You may know that sexual harassment was made illegal under Title VII of the Civil Rights Act. But what are the regulations and recourse defined under this law? Today we provide three facts that anyone should know about workplace sexual harassment:
A sexual harassment victim can be broadly defined. The victim of a sexual harassment claim can be anyone who was negatively impacted by offensive sexual behavior. It does not have to be the person who was the direct target of the harassment.
Sexual harassment isn’t only perpetrated by superiors. It is an employer’s responsibility to create a workplace free of degrading and demeaning conduct. Therefore, an employer can be held liable for the sexual harassing conduct of anyone in the workplace (e.g., a coworker or even a non-employee, such as a vendor) if the employer is aware—or should be aware—of such behavior and tolerates it.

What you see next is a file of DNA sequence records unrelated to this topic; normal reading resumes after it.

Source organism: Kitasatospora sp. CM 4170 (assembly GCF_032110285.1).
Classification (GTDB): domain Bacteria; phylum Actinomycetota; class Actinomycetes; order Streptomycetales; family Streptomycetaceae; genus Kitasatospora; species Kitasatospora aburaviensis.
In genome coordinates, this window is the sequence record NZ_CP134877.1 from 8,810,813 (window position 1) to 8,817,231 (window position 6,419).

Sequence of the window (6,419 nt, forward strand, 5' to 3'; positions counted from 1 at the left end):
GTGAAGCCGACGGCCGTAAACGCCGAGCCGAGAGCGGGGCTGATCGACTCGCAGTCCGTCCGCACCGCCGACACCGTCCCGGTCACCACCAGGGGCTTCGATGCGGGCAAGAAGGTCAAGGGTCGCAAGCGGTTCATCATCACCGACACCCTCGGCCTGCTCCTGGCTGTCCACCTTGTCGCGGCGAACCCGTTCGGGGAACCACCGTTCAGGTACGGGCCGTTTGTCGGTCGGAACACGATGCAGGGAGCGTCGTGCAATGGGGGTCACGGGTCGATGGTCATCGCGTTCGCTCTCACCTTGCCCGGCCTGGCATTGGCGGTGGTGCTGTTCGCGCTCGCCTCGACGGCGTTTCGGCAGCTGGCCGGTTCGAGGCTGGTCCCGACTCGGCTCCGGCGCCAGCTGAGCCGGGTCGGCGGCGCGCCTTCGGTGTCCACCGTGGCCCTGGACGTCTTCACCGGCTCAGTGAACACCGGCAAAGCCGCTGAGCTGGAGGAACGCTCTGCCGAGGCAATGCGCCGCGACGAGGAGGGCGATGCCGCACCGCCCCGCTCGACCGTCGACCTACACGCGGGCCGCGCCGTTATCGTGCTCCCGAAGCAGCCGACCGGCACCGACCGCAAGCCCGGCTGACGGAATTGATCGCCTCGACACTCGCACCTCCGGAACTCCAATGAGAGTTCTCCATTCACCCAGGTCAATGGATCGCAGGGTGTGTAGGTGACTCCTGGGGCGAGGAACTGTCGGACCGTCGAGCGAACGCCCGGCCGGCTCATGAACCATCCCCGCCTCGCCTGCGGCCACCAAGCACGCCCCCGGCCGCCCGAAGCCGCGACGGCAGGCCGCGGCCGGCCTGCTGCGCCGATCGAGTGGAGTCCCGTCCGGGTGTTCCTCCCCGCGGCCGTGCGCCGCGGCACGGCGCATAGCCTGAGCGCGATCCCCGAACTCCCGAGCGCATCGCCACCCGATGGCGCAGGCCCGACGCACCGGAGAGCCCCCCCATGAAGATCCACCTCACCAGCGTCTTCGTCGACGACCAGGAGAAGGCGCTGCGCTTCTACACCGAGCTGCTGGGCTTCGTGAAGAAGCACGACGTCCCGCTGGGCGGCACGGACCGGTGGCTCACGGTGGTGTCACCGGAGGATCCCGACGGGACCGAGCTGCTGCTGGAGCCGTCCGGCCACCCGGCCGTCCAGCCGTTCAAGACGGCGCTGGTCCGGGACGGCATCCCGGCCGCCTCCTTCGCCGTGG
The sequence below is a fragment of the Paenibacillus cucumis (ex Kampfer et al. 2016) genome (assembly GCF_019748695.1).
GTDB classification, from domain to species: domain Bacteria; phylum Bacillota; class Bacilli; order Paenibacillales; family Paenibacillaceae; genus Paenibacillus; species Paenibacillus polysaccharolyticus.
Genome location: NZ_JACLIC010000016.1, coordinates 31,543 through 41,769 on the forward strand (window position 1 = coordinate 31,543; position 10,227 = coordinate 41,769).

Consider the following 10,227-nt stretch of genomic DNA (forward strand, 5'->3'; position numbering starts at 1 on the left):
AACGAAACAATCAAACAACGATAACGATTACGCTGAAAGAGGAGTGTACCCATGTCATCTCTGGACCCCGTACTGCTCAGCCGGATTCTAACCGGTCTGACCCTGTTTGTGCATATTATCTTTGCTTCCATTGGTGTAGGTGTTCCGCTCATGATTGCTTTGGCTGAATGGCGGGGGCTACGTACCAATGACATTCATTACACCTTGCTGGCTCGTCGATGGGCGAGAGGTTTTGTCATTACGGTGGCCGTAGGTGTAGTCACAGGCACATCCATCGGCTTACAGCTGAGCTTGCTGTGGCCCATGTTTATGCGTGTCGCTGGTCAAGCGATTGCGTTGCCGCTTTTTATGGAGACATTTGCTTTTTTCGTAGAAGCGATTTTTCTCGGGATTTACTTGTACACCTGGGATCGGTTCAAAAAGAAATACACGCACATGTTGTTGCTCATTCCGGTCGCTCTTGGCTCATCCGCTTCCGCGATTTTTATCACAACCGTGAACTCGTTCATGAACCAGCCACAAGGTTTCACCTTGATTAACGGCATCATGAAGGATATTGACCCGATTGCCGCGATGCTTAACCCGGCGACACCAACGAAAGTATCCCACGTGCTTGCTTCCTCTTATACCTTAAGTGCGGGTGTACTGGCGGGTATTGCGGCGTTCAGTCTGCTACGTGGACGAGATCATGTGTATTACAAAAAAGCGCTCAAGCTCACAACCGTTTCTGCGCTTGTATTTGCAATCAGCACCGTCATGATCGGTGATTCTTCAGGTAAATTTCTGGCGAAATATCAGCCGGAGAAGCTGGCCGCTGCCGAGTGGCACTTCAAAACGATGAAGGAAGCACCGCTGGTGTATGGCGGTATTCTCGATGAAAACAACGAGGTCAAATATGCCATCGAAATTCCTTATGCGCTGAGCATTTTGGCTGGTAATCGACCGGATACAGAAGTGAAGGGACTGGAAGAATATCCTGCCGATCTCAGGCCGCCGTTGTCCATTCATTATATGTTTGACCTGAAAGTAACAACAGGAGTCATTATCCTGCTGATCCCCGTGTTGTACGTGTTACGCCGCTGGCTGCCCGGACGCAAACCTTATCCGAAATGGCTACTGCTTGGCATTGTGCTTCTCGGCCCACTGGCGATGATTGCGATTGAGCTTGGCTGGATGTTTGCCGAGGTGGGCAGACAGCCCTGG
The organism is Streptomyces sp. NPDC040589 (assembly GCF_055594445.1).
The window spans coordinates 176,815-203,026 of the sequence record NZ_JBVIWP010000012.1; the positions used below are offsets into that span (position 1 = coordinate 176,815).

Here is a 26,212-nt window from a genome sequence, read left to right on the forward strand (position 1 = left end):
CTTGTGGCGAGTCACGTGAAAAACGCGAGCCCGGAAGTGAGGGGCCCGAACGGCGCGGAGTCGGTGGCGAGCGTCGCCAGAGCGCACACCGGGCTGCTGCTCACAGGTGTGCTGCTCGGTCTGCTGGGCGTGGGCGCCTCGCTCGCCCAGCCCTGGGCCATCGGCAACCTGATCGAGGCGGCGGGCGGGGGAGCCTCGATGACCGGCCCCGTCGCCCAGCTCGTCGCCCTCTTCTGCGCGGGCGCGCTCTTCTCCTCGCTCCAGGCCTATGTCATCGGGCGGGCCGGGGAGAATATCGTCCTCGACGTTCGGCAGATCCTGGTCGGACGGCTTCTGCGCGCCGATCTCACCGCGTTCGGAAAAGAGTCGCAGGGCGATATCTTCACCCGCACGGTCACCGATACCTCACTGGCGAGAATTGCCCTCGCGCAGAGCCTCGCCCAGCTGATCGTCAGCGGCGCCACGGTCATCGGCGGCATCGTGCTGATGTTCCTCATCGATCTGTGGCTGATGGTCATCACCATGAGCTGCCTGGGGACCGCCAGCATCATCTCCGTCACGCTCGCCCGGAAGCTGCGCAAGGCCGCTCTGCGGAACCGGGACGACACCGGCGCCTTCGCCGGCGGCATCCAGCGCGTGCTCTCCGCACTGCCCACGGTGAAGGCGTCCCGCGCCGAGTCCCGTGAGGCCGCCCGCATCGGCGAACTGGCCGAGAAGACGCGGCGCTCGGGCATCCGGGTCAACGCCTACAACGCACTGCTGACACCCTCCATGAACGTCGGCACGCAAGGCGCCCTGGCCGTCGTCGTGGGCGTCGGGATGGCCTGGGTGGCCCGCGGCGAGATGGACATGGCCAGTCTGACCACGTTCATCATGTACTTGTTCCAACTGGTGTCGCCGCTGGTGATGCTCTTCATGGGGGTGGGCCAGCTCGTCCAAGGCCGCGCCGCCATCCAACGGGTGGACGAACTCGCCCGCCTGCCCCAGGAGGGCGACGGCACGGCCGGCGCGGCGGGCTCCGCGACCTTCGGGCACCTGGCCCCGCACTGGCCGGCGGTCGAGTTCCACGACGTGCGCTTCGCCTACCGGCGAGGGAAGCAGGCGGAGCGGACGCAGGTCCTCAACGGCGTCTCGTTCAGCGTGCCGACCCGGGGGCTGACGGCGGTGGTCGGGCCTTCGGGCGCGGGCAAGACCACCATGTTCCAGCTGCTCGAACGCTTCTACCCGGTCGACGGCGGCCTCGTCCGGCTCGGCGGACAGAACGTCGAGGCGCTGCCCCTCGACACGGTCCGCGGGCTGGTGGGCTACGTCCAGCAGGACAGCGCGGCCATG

Victims have a fixed window of time to report sexual harassment. There is a time limit—known as a statute of limitations—by which a victim must report allegations of sexual harassment to the U.S. Equal Employment Opportunity Commission (EEOC). This statute of limitations varies by state. In Texas, the amount of time a victim has to file a sexual harassment claim against an employer depends on the size of the company:
- Employers with at least 15 employees: statute of limitations is 300 days.
- Employers with fewer than 15 employees: statute of limitations is 180 days.
Sexual harassment can be an emotionally and physically damaging experience. It’s important for victims to find out what their rights are and take action quickly. An employment discrimination lawyer can be a valuable asset in giving victims the courage and support to come forward and assert their rights within the requisite amount of time.